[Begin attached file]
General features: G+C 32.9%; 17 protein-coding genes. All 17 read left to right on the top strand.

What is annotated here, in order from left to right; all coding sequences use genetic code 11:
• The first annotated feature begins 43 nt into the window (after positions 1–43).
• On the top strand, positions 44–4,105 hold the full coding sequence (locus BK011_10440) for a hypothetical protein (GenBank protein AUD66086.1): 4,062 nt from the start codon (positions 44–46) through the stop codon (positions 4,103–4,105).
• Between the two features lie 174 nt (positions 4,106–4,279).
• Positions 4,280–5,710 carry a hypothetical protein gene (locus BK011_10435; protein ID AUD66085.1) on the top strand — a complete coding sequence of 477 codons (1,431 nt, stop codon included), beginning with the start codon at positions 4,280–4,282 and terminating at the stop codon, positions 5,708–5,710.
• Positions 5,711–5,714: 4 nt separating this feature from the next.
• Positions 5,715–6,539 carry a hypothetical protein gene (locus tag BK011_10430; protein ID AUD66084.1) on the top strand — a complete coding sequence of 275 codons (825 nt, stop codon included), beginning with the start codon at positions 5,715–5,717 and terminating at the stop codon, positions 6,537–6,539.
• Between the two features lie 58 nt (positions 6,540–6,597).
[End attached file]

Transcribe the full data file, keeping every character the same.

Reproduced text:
General features: G+C 32.9%; 17 protein-coding genes. All 17 read left to right on the top strand.

What is annotated here, in order from left to right; all coding sequences use genetic code 11:
• The first annotated feature begins 43 nt into the window (after positions 1–43).
• On the top strand, positions 44–4,105 hold the full coding sequence (locus BK011_10440) for a hypothetical protein (GenBank protein AUD66086.1): 4,062 nt from the start codon (positions 44–46) through the stop codon (positions 4,103–4,105).
• Between the two features lie 174 nt (positions 4,106–4,279).
• Positions 4,280–5,710 carry a hypothetical protein gene (locus BK011_10435; protein ID AUD66085.1) on the top strand — a complete coding sequence of 477 codons (1,431 nt, stop codon included), beginning with the start codon at positions 4,280–4,282 and terminating at the stop codon, positions 5,708–5,710.
• Positions 5,711–5,714: 4 nt separating this feature from the next.
• Positions 5,715–6,539 carry a hypothetical protein gene (locus tag BK011_10430; protein ID AUD66084.1) on the top strand — a complete coding sequence of 275 codons (825 nt, stop codon included), beginning with the start codon at positions 5,715–5,717 and terminating at the stop codon, positions 6,537–6,539.
• Between the two features lie 58 nt (positions 6,540–6,597).